Two piasterera, named ïom Mnldoon and Edward Harria, upon entering the rooms where they were employed in an unünished building, on upper Fourth street, Pittsburgh, on the morning of j May 14, 1843, were horrified at landing upon the floor the corpse of Griffitli Jones, their eanployer. He had evidently been murdered, and seeined to have been dead severa! hours, the body when found being quite cold. A little to the left of the thorax was a ghastly wonnd, and froni the quantity of blood upon the walls and floor, it appeared as if a long, keen kife had passed down behiud the man's collar bono, literally cleaving his heart in twain, and permitting the life ciirrent to pour fortli in a torrent which must have brought instant death. Neighbors were quicldy summoned, offlcers were called in, a Ooroner sent íor, aaid a strict investigation of the horrible crime was enterod upon with an energy which in these days would be simply astonishing if displayed by public officials. Littlo result was attained by these labors, however. Giiffith Jones had been rather a reticcnt, selfcontained mail, and the clews upon wliich to base a theory for his mysterioxis taking off were very few. That which was learned was in substance aa follows : Griffitli Jones had resided in Pittsburgh and its vicinity for a number of years. He was a widower, and some of those who had known him longest remembered liis wife, a palé, little woman - Welsh, like himself - who died witliin a few montlis after her advent in the smoky city. His business had been ïnainly that of a coal dealer, shipping barge'or flat-boat loads of the black diamonds down the Ohio. Sometimes, however, he speculated in real estáte. Some eight or nine months beforo his niurder he had been iutrodnced to a young woman named Julia Williams, and after a brief courtship proposed to inarry her, and was accepted. The house in which he was killed he had been erecting for his own residence, and it was being builded under his personal supervisión. Each day he used to visit it two or three times to see how the workmen were getting along, but on the day which must havo been his last in life, he had only been there once while the plastorers were at work, and that once was early in the forenoon. A lantern had been found near the body, and it was conjectured that, having been kopt away by business until after dark, ho had gone to inspect the day's work, after the men had departed, and in so doing had met his fate. lïut none of the neighbors had heard any alarm dtiring the night, and the lock iipon the twnporary strect door was locked on Üie outeide. There were no fresh footprints under tlie windows in tho mud about the building. Clearly the assassm must have either been secreted in the house prior to Jones' oomiag, or must have entored with liim, and been cool enough after penetrating tho murder to have gone out the front way, locking up the body of his victim as lie left. The plasterers swore positively that no one oould have been left iu the houso wheu they locked up tho front door with their key. Under the circumstances tho theory at iirst entertained of the assassiuation boing the work of some lesporato thief for more purposea of robbery was necessarily abandoned. True no money was found in his pockets, but his valuable watch and chaii had not been taken, and he might have had no money with him. But could hatred haye stimulated the dreadful crime ? Had he any enemy so vindictive as to be guilty of the horrible floer! 1 Suspicion now pointcd at two persons. ! The first of these was John Matthews, a : discarded suitor of Miss Williams, who ■ was knowii to have been very jcalous of Jones. He, however, readily proved an alibi. The night of the murder and the day prcceding it he had been with souie reiatives, fourteen miles away, down in the Sewickly valley. The second porson suspected was George Kobertson, a drunken, shiftless, dissolute fellow, who had been tho brother of Jones' wifc. Kobertson had made use of liis plea of relationship to obtain money from Jones on uumerous occasions, as was well knpwn, and it was surmised that he might have hunted him up on the fatal evening, with such aii end in view, and being refnsed, have murdered and robbed him. That he had not taken the watch was attribtited to his fear lest it might lead to his detecüon. But the strictest inquiry faüed to bring to light any trace of George Kobertson, boyond the faot that two nionths before he had started on a flat-boat, laden with conl, for Louisville. Smee then he laad not even been lieard of at Pittsburgh. Ralnctantly the theorists were coinpclled to give up the promising prospect of iixinp; the murder whcre there was so fine u basis of predisposition of character for it as fellow was snpposed to poseÉs. At length eonjecturo was gencrally abaudoned, and the deatl man liaviug been buried, lus will found and the bulk of his property tumed over to Julia Williams, oceording to the provisions of that document, the caac ceaeed to he mach talked about. Even before the fair Jiilia's snddenly acquired wealth had attracted three uew siiitors to her sido - : and that Tas before the aodding on Jones' grave got a good start - almost everybody oeased to worry over the mystery of the ïnurder. l'here was oue, however, who did not give it up eo. ihis persistent person was a young man named Walter McGrew, of Scotch descent, clerk in a big hardware store in " The Diamond." Detectives were unknown in Pittsburgin those days, but McGrew was, by nature, an amateur one of no mean ability. At flrst simple curiosity and a desii'e to unravel tlio mystery caused liim to take a lively interest in the matter, and lie studied up the pointe in the case with a keenness of observation and analytical care wbich wonld have done credit to a veterau in such service. His interest wae, however, increased tenfold when the authorities offered a rewaril of ono thousand dollars - a very large sum in those days - for the discovery of the murderer. That amount of money wonld onable him to marry the girl he loved and to start in business for himself, so the camiy Scot bent all his energies to its acquisition. Seeking through the rooms where the murderous deed had been done, for traces of its perpetrators, he discovered in i narrow passage way between the apartmentin wliich the body liad been found and another somo ten feet distant, an indentation in the soft piaster upon the wall, which, althongh unobserved by any one else, was full of suggestion to him. This indentation was at one end deep, almost an inch in width, and rounded as if made by smef cylindrical body. From this point it tapered down rapidly and ended in a narrow blunt point, considerably loss depressed than at the other end. Thd mark thus made was not straight bul curved - or rathcr had one obtuse anglo with the concave side uppermost, near its middlo. Upon still closer investigation he found that one of the hairs mixed m the piaster had boen torn out, leavlug a thin ragged line extending about an inch from the smaller end of the intlentation. The height at which this mark appeored in the wal! would have been almost upon the lovel of the chin bf" a person of medium height, and was on what would have been the left side of a person going from the scène of the murde. McGrew at onco concluded that the nssassin, after perpetrnting his crime, had gouo through this passage in the dark, gi-ophig his way, with his hand extended beforo his face, as would be a natural action for a person upon strauge premises and deprived of light, Jones' lantern having no doubt been instantly extinguished when he feil. The irnpression then, as he read it, was that of a deformed liltle finger of a left hand, and he set himself to work to iind such a member. During a whole month he scrutinized closely overy left hand that come within range of his visión, but without avail, and was almost upon the point of giviiig up his pursuit in despair, when chance threw witbin his way that which he had sought. Saunterilig through the AUeghany market one morning, still mechanically watchiug all the left hands exposed, he noticed a veiled wornan, poorly dressed, making some smail purchases at a butcher's stall, and his heart gave a great leap when ho saw that the second joint of her little finger was swollen to two or three times its natural size, while beyond that point, to the extremity, it tapered with disproportionate rapidity." He was rather difwppointed to find that it was a woman who was so marked, as he had accustomed himself to thinking of the assassin as a man ; but that did not prevent his pursuing the clew thus offered. From the butcher's stall to her home he unobservedly followed the woman, and saw her enter a smoll isolated cottage in a poor section of the town. Entering a little grocery near by, npon a pretended search for a Mr. Travers, he easily drew the shop-keeper into a conversation about his neighbors, and so, without affording the slightest suspicion of his errand, found out that the woman whom he had seen was a Mrs. Harpor, a widow with two children, who liad lived in the cottage for several years. Both her children had boen born thero. She did not own cottage. It belonged to some gentleman in Pittsburg, who came monthly for his rent, and sometimes called upon the widow when the rent was not due, "out who he was the keeper did not know. Had the shop-keeper seen liim ! Yes, but could not describe liim '' to save his lif e, ' ' f urther than that he was ' ' a biggish sort of man with short red hair," - characteristics common to Jones und an hundred other men. It must not be supposed that McGrew wormed all this out at once. He was too cautious for that. But in the back part of the little grocery he fotind that some very good liquor was kopt, and, apparently on this account only, he called several times upon the shopkeeper, and became quite familiar with liim. One day Mrs. Ilurper came in to buy some candles when ho was present, and he managed to get into a little conversation with her. Twice afterward he met her accidentally, and haviug won his way by preents of some peppermint candy to her children, got upon easy chattering terms with her. He noticed that she lookcd haggard, anxious, often pre-occupied, but could find nothing to warrant his lookiug upon her as the assassin of whom he was in pursiut. Poverty alone would nave given her those signs of mental troublo. Still he suspected her. When he entered the shop ono evening, after he had knowii her fully a fortnight, he found lier iu a little contention with the shop-keeper about the value ol a one dollar bill which she had oft'ered iu payment for somo small articles. Tut. grocery man averred that it was the isRue of a broken western bank, which she denied, and the nwtter was referred to him. He took the bill, casually remarkmg tha there was at that time a great deal o: worthlef paper money about, and lookec at it. Upon its back he notioed written in ink the letters and numeráis "15. H May 13, G. J - M. K." He hesitatec but a moment and then, xcting upou some impnlso for which he eould 110 dofinitely account to himself , said : " think it is all right. Anyway, I'm sur enough to eivo you the silver for it. Mrs. Harper thankcd him heartily, aiu took the silver which ho offered hei The grocery man made change for he and she went away. McCïrew put tñe bilí iu liis pocket. When he got home that night he studied over the bill and itn inscription, wondering more and more why he had bought for a dollar someth'jig wliich he knew to be ntterly worthless. The next day, albeit with very vaguo hopea of learuing anytbiug of use to iiim, ba went to the lawyer who had done ill Jones' legal business down to the making of his will, and who was perfectly familiar with his handwritiug. Tliat gentleman at once reeogniz'Hl the writing as that of the deceased Griíftth Jones. Tlie initials "G. J." put it beyond a doubt, they being made in a very peculiar manner. What did the other initials mean, ? For the iirst two, the lawyer had nothing to say. The laat two, however, he suggosted. wore those of a saloon keeper, who was one of Jones' best friexids. Mark Kennedy was his name, Upon him MoGrew uow called, with the one-dollar bil], which was fast gaining importance in lus oyes. Kennedy, npon boing shown the uote, said : "Olí! I remember all about tliat. Jones carne in fiere for il drink, after visiting liis new hoose - jast the morniñg of the 'day be was killed. He was going over to Temperanceville then, he said. Tliat lill he offered mo when he was going to pay for liis drink, and I told liim it wiisu't good. I'd got word only the day before tliat the bank was busted. Yes, I'm sure that's it- Oskolono Bank, of Missouri. No doubt about it. He went right over there to my desk and indorsed tliat npon it, saying he had got it from Bob Harlow, and would make liim take it back." Bob Harlow, upon bemg seen, ftdmitted that he bolieved he might have given the bilí to Jones ; in fact, thonght lie did, a couple of days before the murder, and had not afterward seen him aliye. That evening Mrs. Harperwasarrested and lodged in jail upon suspicion of being eithor principal or acoessory in the murder of Griffith Jones. When charged with the crime, she scorned to deny it. "Yes," she said, " I killed him, and he deserved it. I did not avow it for the sake of my children- lus childven - but it is not worth lying about. I did kill him, and I will teil you why. Seven yeara ugo he persuaded me to live with him. I was a widow, poor and friendless. I sold myself to him because he swore to próvido comfortnbly for me as long as I lived. I had two cliildren by him, and got to love liim, sooundrel as he was. I begged him on my knees to rnarry me, for the sake of our children, nnd he refused. He never lovod either or me. For threo years he liad barfjT given me money cnough to keep j me alive. He gave mo the hovel wliere I lived, and used to come and seo me not more than once a montli, usually. I went out washing all day, and sewed at night as long as I could sit up, to feed and clothe my babies. Exposnre brought on rheumatism. öeo how my hands are swollen out of shape ; all my joints are so. He did not care. He wislied I wotüd die. I heard he was going to marry another woman - that he was. building a fine house for her. Tl u-u I becaxne desperate ; I dogged hia steps 0110 night to liis new house. He toiïk me inside to prevent a scandal, through our voices boing hcard if we talked outside. On my kneos I begged him to at least make eome provisión for our children. I believc I tln-eatened to oxposo liim and prevent bis ïnarriage if he did uot. He refused, and struck me. Then - well) I had the butcher-knife with me. I did not intend to kill him when I took it along- I only wantod to protect myself ; but when 'he struck me, and called me the name he did, and cursed tho 'bastarda' - our babies- then I struck him back. I only struck once. I took the money in his pockets, for we wero lmngry, and I liad a right to it. He was dead. Yes, I killed him, and I am not sorry for it. Now do what you please? with me." Upon her trial she refused to plead " not giülty," buthersad story, which was proven to be trae, awakened popular sympathy so far in hor behulf that the court refujed to accept her ple;i of "guilty" to the charge of murder in the lirst dogree, and she was only iudicted for murder in the second degree. Upon this, she was nocessarily couvicted. The evidence against her, even onfiaifte her own confossion, was torribly strong, and she was sentenced to imprisonmont for life. The prison regulation of Pemisylvania then, and indeed luitil vory late yoars, wero mercilcss ui their rigor. A prisouer condemned for ]ifo was as practically dead to all the world as if life were really oxtinct. Solitude, silence, mental ago{ ny, dread suspense, hopeless ignorance of the fates of loved ones, often insanity and short lives of utter wretchodness, were what prisoners were condemned to; and such the rigorous law pres!iibed as the expiation for Mrs. Harpcr's crime. But, before she went to prison she was permitted to know that both her children had been adopted by kind people, who would rear and edúcate tliem as their own, and with this knowlcdge she entered even cheerfully the gates of her living tomb. How long she endui ed her separation from her loved ones is a secret only in the keeping of the prison register.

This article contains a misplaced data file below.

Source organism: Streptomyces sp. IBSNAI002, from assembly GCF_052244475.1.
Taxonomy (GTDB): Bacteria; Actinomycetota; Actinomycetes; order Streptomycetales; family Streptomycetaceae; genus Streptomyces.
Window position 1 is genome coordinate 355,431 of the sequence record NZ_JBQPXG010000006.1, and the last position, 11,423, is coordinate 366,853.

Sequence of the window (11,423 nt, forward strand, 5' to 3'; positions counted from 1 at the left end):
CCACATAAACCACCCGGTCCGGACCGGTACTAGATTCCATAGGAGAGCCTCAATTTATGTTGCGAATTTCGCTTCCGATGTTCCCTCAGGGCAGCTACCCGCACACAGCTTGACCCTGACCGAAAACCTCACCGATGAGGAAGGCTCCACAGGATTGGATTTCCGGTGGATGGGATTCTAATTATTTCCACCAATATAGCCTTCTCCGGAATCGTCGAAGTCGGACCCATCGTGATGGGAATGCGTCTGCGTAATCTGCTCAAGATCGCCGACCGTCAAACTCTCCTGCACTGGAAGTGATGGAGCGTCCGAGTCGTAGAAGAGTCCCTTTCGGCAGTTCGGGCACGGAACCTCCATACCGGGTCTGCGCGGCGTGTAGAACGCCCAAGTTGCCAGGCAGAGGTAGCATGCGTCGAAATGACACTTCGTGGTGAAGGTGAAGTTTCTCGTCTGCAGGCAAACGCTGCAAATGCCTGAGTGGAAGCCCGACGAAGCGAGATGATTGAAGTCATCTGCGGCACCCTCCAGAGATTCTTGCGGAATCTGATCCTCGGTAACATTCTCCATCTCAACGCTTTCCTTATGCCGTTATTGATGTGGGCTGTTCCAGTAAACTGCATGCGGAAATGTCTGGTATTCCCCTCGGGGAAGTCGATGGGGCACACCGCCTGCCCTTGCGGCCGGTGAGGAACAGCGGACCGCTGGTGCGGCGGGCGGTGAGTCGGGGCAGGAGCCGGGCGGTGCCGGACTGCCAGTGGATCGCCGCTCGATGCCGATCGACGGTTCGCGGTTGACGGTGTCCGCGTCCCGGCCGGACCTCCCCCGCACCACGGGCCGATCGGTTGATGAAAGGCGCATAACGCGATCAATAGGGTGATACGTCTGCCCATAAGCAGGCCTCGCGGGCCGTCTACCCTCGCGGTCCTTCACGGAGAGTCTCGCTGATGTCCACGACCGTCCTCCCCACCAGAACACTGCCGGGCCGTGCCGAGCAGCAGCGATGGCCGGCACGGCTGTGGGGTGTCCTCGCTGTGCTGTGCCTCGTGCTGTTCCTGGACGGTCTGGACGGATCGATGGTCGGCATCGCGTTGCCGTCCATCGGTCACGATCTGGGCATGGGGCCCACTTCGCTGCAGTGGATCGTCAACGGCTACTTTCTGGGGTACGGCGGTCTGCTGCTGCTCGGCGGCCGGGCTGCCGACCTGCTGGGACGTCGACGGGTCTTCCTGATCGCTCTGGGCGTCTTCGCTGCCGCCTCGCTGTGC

Article

Subjects
Old News
Michigan Argus